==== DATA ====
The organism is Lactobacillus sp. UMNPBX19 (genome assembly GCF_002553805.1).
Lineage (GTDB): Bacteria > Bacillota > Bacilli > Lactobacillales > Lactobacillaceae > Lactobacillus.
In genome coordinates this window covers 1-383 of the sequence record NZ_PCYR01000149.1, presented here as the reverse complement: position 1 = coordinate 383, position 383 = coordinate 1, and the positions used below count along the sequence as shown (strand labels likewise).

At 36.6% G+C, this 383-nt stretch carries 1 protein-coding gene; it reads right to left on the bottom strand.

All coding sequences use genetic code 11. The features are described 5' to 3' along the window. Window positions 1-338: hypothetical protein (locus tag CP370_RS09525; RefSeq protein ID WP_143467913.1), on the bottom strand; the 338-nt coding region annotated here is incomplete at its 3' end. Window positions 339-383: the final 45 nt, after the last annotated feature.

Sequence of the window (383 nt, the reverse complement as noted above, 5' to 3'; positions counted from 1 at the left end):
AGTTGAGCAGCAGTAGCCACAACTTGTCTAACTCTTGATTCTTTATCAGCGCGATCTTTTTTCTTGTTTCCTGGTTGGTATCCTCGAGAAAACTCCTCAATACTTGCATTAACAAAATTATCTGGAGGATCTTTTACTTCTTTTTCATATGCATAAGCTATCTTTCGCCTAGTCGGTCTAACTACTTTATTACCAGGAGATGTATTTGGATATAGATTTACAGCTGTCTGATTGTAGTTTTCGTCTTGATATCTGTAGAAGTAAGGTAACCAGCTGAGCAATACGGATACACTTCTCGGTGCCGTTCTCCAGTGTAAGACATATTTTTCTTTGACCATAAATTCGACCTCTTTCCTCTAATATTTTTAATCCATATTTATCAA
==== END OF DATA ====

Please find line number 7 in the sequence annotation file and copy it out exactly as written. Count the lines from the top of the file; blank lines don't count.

AGTTGAGCAGCAGTAGCCACAACTTGTCTAACTCTTGATTCTTTATCAGCGCGATCTTTTTTCTTGTTTCCTGGTTGGTATCCTCGAGAAAACTCCTCAATACTTGCATTAACAAAATTATCTGGAGGATCTTTTACTTCTTTTTCATATGCATAAGCTATCTTTCGCCTAGTCGGTCTAACTACTTTATTACCAGGAGATGTATTTGGATATAGATTTACAGCTGTCTGATTGTAGTTTTCGTCTTGATATCTGTAGAAGTAAGGTAACCAGCTGAGCAATACGGATACACTTCTCGGTGCCGTTCTCCAGTGTAAGACATATTTTTCTTTGACCATAAATTCGACCTCTTTCCTCTAATATTTTTAATCCATATTTATCAA